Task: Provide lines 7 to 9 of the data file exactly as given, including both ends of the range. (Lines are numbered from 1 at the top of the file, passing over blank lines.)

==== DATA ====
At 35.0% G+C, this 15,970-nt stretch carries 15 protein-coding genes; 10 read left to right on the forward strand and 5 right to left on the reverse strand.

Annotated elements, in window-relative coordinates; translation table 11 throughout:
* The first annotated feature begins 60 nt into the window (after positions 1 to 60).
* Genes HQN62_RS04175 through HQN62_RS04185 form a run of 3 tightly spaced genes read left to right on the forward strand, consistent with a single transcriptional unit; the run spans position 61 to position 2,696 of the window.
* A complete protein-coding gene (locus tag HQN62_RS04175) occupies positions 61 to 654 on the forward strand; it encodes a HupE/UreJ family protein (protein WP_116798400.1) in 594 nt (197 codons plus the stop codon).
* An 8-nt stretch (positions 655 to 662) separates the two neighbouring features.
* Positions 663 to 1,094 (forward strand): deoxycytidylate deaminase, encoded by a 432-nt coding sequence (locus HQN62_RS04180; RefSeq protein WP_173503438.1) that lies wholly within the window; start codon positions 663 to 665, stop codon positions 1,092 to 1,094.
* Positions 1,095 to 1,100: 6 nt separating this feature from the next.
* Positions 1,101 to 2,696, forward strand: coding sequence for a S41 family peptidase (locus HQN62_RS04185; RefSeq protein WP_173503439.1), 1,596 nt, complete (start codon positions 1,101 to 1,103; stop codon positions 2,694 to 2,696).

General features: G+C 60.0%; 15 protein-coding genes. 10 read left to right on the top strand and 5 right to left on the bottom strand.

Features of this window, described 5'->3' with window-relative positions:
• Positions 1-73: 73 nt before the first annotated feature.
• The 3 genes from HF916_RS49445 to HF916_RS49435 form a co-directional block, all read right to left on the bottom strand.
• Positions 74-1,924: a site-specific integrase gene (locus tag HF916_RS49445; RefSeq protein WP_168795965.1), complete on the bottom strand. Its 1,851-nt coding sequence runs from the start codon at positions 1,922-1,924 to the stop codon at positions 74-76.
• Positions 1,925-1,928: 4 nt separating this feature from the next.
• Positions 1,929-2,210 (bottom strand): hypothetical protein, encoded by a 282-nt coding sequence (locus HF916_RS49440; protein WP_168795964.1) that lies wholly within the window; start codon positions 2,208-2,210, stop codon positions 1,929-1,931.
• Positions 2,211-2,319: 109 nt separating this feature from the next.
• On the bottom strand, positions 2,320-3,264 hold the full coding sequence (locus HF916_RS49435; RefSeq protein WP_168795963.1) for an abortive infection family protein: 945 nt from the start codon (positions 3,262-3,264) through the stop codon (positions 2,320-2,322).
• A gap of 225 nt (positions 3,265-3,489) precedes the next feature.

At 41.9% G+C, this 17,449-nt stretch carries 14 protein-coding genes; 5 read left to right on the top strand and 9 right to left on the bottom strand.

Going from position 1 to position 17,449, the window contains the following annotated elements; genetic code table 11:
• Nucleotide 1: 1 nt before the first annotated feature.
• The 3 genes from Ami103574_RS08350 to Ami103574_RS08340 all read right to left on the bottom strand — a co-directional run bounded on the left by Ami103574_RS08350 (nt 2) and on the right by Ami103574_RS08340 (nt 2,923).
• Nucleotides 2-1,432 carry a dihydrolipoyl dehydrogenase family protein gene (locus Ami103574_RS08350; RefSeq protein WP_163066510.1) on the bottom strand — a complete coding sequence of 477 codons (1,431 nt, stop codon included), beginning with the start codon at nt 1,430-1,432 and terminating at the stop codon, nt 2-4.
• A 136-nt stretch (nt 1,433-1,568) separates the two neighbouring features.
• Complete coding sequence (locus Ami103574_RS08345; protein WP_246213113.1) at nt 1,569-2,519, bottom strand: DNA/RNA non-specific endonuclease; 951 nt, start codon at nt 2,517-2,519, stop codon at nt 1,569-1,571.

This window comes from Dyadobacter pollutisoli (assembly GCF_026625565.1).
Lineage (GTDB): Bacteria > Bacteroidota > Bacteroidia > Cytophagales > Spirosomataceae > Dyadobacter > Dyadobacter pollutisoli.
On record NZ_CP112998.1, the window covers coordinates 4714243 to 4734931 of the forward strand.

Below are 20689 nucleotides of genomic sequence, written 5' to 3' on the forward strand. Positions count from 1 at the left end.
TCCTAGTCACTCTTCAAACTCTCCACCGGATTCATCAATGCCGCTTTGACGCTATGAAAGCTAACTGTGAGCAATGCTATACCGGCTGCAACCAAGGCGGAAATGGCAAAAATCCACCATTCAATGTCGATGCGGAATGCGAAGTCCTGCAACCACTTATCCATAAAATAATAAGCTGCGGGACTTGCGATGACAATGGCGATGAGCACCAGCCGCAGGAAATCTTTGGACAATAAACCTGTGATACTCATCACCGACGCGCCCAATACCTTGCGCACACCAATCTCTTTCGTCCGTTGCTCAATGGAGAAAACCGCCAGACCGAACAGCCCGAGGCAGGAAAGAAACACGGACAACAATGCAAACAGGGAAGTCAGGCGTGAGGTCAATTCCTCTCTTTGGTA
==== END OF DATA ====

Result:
* Positions 663 to 1,094 (forward strand): deoxycytidylate deaminase, encoded by a 432-nt coding sequence (locus HQN62_RS04180; RefSeq protein WP_173503438.1) that lies wholly within the window; start codon positions 663 to 665, stop codon positions 1,092 to 1,094.
* Positions 1,095 to 1,100: 6 nt separating this feature from the next.
* Positions 1,101 to 2,696, forward strand: coding sequence for a S41 family peptidase (locus HQN62_RS04185; RefSeq protein WP_173503439.1), 1,596 nt, complete (start codon positions 1,101 to 1,103; stop codon positions 2,694 to 2,696).